A Pair of Misguided Souls (in Arabic)
By Mahmoud Saeed
Beirut, Dar Al Adab, 2003
In his post 9/11 novel, Mahmoud Saeed presents an unmistakable Arab-American underworld of outright scoundrels: drug dealers, thieves, counterfeiters, smugglers, pimps. Interestingly, Saeed does not suggest that his characters have been pushed into criminal behavior as a consequence of collective victimization after that atrocity. Instead, the crackdown after 9/11 exposes the existence of such human types.
In this novel, Omar lives in a tent in a Chicago park corner that has become less traveled due to nearby road construction. He was fired from his job at KBG Security immediately after 9/11, and, like many in the community, remains unemployed. Unlike them, however, he chooses not to traffic in drugs, and wants to devote himself to writing. When he shelters Cathy, a prostitute and a drug addict, he comes face to face with the darker aspects of the Arab-American community in Chicago. His characters also remain divided between two worlds: one they cannot return to, and one they do not seem to belong to. A common denominator in the discourse of this community is shameless hypocrisy: the deeper it slides into corruption, the more eloquent its members’nostalgia for the values of their lives in the old country.
Implicitly, 9/11 has been a factor in the community’s degeneration. When Omar complains to the police after an unidentified person assaults him, their immediate reaction is that it must be a drug related business. “Tell the truth,” a police officer shouts at him, “You’re involved in drugs, aren’t you? You’re an Arab, right? Don’t you know Muhsin Araawna? Bassam Addahash?” The Palestinian translator at the police station consoles Omar:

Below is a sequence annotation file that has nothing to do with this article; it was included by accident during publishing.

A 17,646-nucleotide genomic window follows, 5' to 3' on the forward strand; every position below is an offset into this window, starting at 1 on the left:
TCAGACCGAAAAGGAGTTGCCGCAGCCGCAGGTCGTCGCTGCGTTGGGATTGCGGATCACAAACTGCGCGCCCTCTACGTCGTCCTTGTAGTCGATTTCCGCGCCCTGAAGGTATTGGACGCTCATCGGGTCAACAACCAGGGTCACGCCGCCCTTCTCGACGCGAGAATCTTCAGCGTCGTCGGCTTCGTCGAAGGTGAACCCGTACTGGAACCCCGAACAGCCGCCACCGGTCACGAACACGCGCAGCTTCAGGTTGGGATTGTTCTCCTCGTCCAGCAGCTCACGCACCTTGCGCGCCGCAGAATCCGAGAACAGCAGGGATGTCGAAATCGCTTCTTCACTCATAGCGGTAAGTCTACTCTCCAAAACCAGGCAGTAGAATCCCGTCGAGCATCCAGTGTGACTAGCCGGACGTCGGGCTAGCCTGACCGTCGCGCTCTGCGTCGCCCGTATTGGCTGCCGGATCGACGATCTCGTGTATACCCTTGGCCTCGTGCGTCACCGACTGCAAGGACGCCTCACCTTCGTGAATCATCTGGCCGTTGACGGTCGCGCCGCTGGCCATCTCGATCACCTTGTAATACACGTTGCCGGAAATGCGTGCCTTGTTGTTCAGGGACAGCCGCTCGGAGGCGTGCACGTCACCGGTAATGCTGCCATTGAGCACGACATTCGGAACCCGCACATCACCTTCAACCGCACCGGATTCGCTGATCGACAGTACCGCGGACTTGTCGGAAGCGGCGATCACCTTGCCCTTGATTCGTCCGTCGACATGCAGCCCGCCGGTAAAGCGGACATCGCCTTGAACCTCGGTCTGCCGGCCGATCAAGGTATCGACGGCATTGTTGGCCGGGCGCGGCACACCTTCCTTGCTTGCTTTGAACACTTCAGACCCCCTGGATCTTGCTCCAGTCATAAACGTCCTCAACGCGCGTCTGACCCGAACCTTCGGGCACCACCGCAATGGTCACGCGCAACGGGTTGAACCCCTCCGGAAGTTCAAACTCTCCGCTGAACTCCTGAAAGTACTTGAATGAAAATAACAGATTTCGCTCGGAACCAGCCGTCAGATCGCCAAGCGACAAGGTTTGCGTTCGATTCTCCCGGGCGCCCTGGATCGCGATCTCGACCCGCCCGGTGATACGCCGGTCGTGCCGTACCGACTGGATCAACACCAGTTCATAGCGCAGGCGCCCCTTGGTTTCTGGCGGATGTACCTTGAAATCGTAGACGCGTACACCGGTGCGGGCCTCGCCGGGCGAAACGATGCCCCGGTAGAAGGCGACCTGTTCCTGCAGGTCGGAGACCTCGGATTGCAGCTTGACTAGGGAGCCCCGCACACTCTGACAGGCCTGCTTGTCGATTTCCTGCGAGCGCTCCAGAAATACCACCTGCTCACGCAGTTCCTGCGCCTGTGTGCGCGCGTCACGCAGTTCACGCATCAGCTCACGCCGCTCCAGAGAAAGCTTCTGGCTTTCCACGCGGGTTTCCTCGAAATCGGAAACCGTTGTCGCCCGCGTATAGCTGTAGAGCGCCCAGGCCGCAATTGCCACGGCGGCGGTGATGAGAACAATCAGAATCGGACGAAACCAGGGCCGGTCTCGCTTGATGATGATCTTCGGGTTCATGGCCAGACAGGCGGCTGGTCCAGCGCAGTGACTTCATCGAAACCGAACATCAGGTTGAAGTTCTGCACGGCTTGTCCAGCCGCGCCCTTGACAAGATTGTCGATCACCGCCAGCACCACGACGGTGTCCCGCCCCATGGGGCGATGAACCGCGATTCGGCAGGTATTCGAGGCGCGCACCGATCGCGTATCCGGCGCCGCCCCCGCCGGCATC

“You shouldn’t be upset. They’re right. They have arrested dozens of Arabs after 9/11 who are involved in drugs, including some big heads. Many of them are Palestinians, my own people from Jerusalem, Gaza, Bethlehem, Jenin, Bayt Sahour. A gang of Iraqis, your own people, was involved in selling fake truck driving licenses. Two days ago, an Arab lady, one of us, mind you, told the police that three Arabs raped her. Another Arab woman complained that one of us molested her son. He’s only five years old, Omar. Our people have shit slung all over our faces.”
The confessional tone in this speech is remarkable. The translator has no business telling Omar about the two Arab women, unless his understanding of translation is rather radical. The moral of his story is stated bluntly at the end of his litany, and the narrator’s refrain from commenting on it seems an endorsement of it. The translator is rather emphatic in his use of “us,” even though at one point he seems to distinguish between Palestinians and Iraqis, and his little sermon ends up complimenting the officer’s charges.
What I find intriguing in this instance is not only the self- internalization of an aggressive stereotyping of Arabs after 9/11, but the urge in both character and author to make amends of sorts for the guilt of that horrible day through bearing testimony to egregious stereotyping. Horrendous as they might be, drug trafficking, rape, and molestation do not justify wholesale demonization of communities, and the assault incident itself shows that. Omar was a victim, not a perpetrator, but he finds himself in the defensive position of proving he is not one of the bad Arabs. In this double process of victimization, it escapes the notice of character and writer that misrepresentation of certain communities exists regardless of the actions of members in these communities.
When I expressed my concerns to the author that such representations of Arab Americans might consolidate racial stereotypes, he claimed his right as a writer to portray what he sees and experiences. There is little argument against that. My experience of the community, however, brings me to an opposing conclusion.
This review appeared in Al Jadid, Vol. 10, no. 49, Fall 2004
Copyright (c) 2004 by Al Jadid